ESPN’s Jeff Passan reports that the Major League Baseball Players Association has proposed to MLB owners an 89-game regular season with expanded playoffs for 2020-21 and full prorated salaries. The MLBPA also wants the owners to help set up a $5 million fund that would assist minor leaguers as well as organizations focused on social justice, Bill Shaikin of the Los Angeles Times reports. The two sides continue to exchange ideas pertaining to a makeshift 2020 season.
The union proposed a 114-game season at the end of May, which was rejected by the owners. An 89-game season is something of a concession. However, the owners want a shorter regular season because they claim they will lose money for every regular season game played, and because the season has a higher likelihood of being interrupted by a second coronavirus wave if it’s longer. Furthermore, the owners will get the largest share of their money from the playoffs, since none of the games will be played in front of fans.
Earlier this week, the owners proposed a 76-game season with 75 percent prorated salaries. That idea was, literally, laughed at by some players. The owners will likely once again reject the MLBPA’s latest proposal, but we can see some semblance of progress being made towards a middle ground. Time is running out, though, as owners don’t want the season to drag late into autumn. There are only 113 days remaining between now and the end of September, and around 21 of those days will need to be allocated towards a “spring training” to get players back into playing gear.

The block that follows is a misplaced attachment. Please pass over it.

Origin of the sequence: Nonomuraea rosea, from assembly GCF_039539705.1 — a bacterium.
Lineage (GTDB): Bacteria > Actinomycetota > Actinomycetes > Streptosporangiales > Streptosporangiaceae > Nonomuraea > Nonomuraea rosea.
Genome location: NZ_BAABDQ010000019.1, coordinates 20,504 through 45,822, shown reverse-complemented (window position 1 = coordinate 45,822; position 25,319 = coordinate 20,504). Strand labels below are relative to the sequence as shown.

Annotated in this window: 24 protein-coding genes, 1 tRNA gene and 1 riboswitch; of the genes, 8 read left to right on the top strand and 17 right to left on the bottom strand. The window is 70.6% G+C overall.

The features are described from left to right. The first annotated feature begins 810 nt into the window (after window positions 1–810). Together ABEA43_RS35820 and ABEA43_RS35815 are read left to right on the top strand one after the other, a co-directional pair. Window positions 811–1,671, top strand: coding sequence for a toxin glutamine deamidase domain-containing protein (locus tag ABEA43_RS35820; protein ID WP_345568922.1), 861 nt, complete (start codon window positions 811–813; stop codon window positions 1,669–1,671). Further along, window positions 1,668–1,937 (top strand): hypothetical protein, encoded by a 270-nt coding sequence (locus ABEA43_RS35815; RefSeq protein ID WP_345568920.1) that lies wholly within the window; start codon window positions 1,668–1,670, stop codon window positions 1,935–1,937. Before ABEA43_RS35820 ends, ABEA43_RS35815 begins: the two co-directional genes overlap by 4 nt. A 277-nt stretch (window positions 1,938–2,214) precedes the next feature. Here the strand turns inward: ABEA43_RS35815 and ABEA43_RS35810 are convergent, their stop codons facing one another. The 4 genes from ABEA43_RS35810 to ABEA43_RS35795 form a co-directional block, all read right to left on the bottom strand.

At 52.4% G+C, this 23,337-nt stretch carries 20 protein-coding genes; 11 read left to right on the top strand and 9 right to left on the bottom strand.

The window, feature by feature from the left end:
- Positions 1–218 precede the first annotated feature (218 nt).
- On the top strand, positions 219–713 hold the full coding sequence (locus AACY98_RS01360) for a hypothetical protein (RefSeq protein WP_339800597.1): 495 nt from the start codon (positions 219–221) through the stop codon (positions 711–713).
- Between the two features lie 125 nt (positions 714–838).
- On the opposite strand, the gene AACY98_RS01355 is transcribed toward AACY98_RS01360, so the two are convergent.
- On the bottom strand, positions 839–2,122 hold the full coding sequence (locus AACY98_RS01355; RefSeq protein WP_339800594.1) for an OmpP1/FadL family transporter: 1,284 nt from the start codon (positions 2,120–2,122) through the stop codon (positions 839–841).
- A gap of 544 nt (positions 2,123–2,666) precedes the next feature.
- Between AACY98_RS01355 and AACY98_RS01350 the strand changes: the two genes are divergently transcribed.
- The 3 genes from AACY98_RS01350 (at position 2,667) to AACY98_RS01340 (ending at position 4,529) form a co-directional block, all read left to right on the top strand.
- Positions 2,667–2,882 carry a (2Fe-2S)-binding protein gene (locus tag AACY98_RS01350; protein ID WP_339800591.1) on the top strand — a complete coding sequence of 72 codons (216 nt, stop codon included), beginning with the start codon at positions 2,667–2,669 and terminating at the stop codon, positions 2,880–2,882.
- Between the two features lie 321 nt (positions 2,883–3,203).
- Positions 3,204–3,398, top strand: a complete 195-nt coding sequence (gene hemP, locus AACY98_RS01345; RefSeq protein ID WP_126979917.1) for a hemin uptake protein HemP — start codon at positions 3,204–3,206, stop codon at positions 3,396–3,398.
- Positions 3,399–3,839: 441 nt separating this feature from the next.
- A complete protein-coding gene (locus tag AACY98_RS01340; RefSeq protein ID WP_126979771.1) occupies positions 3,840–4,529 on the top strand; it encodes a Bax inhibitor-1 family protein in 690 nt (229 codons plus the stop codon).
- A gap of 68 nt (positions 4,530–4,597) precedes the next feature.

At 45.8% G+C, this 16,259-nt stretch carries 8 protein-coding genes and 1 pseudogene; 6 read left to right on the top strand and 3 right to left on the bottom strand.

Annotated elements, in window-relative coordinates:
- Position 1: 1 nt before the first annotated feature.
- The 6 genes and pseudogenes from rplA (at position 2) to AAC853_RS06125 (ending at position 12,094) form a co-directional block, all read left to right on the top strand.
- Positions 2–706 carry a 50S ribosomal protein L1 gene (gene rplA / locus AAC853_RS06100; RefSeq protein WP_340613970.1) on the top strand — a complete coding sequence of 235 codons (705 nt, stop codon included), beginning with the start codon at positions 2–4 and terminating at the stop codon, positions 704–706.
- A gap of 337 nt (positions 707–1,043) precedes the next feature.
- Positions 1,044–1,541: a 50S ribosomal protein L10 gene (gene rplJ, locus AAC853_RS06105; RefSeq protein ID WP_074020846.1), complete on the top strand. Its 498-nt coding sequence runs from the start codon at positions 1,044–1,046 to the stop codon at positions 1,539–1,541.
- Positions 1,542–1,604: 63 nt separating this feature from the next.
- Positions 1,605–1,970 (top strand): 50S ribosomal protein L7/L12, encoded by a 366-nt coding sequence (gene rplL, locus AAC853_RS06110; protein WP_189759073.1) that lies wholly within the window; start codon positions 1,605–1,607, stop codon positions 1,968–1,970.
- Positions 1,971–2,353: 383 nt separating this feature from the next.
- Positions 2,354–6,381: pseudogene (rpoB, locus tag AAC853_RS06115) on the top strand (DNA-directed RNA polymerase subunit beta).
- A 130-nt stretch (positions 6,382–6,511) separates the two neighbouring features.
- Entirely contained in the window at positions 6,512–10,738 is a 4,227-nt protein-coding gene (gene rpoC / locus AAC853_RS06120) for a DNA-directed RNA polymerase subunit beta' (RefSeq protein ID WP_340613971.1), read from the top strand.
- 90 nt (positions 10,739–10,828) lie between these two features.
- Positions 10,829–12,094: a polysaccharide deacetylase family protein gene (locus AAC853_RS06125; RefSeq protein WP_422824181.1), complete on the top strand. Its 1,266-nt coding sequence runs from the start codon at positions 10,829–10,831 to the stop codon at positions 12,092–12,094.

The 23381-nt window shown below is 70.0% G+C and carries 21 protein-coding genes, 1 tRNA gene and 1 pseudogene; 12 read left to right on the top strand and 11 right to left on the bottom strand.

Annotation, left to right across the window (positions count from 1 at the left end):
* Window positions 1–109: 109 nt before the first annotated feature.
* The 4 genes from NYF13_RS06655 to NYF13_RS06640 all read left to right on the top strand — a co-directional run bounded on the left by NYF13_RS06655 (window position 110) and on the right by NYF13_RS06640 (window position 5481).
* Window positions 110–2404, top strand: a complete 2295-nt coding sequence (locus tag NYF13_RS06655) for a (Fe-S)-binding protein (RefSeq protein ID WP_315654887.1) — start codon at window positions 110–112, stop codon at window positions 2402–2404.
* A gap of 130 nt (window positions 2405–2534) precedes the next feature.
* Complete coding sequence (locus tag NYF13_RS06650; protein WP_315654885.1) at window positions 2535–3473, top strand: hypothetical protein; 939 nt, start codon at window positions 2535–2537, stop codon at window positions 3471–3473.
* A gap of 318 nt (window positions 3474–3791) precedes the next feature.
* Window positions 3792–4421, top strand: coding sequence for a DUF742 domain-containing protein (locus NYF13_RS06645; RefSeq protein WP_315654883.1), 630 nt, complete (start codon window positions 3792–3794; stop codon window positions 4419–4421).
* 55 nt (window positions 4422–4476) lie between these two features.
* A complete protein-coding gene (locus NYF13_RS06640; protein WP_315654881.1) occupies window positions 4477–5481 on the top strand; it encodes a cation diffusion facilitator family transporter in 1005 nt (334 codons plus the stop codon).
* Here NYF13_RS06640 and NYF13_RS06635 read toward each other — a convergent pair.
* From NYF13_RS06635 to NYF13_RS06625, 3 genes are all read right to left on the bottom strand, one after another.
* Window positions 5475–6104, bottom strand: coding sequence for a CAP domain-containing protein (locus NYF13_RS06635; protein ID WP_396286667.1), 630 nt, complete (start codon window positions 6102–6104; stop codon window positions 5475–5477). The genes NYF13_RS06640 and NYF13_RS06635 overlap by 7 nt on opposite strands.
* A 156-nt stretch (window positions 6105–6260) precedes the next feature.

Initial reax from ownership source following players latest proposal: “We’re nowhere.”
— Jon Heyman (@JonHeyman) June 10, 2020
Question to a management person not directly involved in negotiations, but briefed on them and influential: Did this union offer move the ball at all?
We continue toward a Commish-imposed 50-ish game season with full prorated pay.
— Joel Sherman (@Joelsherman1) June 10, 2020
The owners don't consider the union's proposal to be moving the ball even a little. "They are not trying," one person on the management side tells me.
— Jared Diamond (@jareddiamond) June 10, 2020